Derna [Libya]: Days after a catastrophic flood killed thousands of people in Libya, the country’s top prosecutor will investigate the collapse of two dams in the eastern port of Derna that launched a fast-moving wall of water, Al Jazeera reported.
General Prosecutor al-Sediq al-Sour said the local authorities, previous governments, and the allocation of the dams’ maintenance funds will also be scrutinised.
“I reassure citizens that whoever made mistakes or negligence, prosecutors will certainly take firm measures, file a criminal case against him and send him to trial,” al-Sour said at a news conference on Friday, according to Al Jazeera.
The announcement came as rescue teams continued to search for bodies in the devastated city on Saturday.
The death toll in Derna surged to 11,300 as search efforts continued, Al Jazeera reported citing The Libyan Red Crescent.
However, another 10,100 individuals are reported missing in the Mediterranean city, said Marie el-Drese, the secretary-general of the International Federation of Red Cross and Red Crescent Societies (IFRC) in Libya.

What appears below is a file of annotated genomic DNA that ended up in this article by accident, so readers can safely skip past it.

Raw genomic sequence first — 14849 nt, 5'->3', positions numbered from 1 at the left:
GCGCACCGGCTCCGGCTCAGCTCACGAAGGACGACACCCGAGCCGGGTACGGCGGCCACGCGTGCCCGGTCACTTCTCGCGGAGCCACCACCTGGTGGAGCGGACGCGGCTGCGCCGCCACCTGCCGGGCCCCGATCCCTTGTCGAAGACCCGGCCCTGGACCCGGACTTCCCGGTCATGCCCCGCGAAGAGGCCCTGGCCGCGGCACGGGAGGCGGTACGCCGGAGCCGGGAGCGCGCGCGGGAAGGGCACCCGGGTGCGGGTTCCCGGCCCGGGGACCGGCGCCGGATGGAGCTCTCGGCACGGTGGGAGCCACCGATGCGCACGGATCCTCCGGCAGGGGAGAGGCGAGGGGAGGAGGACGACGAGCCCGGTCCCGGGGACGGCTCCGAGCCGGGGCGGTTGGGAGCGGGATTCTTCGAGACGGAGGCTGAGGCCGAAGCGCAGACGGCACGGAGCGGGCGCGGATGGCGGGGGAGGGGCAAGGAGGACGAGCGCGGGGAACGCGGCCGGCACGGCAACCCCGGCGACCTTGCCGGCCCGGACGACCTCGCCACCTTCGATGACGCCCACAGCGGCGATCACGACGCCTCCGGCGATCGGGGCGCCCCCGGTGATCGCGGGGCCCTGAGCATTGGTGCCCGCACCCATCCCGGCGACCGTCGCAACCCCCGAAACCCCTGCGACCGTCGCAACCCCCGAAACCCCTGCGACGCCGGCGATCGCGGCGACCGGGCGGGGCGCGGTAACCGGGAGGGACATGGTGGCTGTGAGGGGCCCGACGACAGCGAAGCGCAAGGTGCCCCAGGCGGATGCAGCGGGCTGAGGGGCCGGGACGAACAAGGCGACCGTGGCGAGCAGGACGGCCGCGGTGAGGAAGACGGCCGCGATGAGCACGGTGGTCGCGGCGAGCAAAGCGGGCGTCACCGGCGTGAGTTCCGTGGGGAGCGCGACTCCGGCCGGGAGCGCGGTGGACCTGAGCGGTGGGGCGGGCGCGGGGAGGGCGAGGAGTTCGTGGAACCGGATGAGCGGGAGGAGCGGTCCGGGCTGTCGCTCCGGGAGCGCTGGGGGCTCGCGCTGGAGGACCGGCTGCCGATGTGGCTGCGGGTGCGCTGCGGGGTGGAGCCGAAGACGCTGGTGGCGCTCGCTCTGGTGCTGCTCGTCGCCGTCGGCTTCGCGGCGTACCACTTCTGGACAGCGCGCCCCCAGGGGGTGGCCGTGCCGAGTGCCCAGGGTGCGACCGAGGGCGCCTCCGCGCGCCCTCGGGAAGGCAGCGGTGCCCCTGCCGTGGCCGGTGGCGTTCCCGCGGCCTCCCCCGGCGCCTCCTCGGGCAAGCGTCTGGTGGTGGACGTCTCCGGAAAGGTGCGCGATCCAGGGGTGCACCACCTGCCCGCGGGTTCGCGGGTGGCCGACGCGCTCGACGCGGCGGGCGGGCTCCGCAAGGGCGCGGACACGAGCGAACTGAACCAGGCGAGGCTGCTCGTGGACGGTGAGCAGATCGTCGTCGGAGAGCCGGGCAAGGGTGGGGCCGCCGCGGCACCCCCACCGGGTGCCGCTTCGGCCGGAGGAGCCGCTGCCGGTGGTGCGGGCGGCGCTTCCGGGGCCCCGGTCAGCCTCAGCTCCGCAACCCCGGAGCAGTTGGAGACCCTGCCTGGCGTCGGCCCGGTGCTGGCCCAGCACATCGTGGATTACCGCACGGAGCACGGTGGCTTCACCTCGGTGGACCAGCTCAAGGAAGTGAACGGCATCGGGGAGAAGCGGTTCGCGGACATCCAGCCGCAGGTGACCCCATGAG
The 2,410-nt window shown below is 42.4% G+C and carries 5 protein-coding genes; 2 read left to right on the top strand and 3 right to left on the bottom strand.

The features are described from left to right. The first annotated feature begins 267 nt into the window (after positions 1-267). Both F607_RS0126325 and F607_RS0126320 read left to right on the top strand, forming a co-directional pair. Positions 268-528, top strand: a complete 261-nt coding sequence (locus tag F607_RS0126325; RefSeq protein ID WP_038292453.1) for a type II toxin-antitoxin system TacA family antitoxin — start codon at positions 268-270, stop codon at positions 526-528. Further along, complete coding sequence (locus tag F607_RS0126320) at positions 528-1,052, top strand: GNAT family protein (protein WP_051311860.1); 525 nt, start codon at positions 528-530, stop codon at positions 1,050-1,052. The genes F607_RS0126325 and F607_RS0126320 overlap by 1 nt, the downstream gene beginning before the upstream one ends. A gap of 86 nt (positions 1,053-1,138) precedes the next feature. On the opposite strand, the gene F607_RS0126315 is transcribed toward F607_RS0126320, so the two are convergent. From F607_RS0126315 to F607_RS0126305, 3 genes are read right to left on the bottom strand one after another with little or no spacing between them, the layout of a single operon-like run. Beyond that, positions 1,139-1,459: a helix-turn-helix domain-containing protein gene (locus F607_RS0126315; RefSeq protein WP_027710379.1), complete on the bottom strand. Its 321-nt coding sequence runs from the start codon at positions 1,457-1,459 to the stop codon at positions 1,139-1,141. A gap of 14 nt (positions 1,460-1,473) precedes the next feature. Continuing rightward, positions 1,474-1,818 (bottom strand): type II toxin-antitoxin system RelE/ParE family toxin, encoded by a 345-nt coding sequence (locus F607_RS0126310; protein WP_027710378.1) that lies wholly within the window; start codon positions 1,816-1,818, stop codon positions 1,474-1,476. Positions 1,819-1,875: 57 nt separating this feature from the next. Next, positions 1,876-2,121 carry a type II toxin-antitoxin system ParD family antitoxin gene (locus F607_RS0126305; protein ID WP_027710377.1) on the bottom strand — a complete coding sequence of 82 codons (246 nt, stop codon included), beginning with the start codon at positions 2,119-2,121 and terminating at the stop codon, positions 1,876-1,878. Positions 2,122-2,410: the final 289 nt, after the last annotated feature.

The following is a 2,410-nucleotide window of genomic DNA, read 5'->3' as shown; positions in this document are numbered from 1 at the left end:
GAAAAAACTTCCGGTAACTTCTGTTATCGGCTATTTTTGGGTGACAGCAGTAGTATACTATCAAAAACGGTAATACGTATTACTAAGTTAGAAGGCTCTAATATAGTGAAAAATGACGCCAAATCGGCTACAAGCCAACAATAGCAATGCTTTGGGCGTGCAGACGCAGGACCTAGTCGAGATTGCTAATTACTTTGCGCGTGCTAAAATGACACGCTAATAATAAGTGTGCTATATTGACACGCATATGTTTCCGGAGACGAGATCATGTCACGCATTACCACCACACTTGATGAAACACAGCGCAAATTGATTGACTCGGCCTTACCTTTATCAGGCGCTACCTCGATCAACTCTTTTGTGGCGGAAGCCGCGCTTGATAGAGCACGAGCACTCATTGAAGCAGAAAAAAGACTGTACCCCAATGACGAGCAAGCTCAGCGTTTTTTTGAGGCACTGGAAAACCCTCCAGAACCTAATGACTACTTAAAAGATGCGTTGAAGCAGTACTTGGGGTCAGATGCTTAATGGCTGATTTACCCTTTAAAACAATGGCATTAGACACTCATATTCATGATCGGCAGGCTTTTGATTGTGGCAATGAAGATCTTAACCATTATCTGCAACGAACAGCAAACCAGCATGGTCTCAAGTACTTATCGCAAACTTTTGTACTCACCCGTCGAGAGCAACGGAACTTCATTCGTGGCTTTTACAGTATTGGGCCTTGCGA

However, the officials in the east and west of the divided country gave different estimates.
The World Health Organization (WHO) on Saturday said in a release, ‘The bodies of 3,958 people have been recovered and identified” with 9,000 more still missing.
The WHO also announced 29 tonnes of health supplies for the eastern Libyan city of Benghazi, reported Al Jazeera.
Ahmed Zouiten, the WHO’s representative in Libya, said, “This is a disaster of epic proportions. We are saddened by the unspeakable loss of thousands of souls.”
The figure could reach 20,000, according to Derna’s mayor, Abdel-Moneim al-Ghaithi, given the sheer number of neighbourhoods affected.
On Sunday night, the flooding in Derna carried away entire families, exposing vulnerabilities in the oil-rich nation, which has been embroiled in strife ever since a 2011 uprising that deposed long-reigning autocrat Muammar Gaddafi.
The IFRC on Friday said emergency workers sifting through the mud and rubble are still hopeful of finding survivors.
Access to Derna is still very difficult due to the destruction of roads and bridges as well as the cutting of phone and electricity connections to large areas where at least 30,000 people are now without a place to live.
The United Nations said in a statement, “With the collapse of most roads, the municipality [of Derna] is urging relevant authorities to establish a sea corridor for emergency relief and evacuations.’
Petteri Taalas, the UN’s World Meteorological Organisation chief, said that several fatalities could have been avoided had a warning been issued earlier and emergency management systems functioned properly in the war-scarred country, Al Jazeera reported.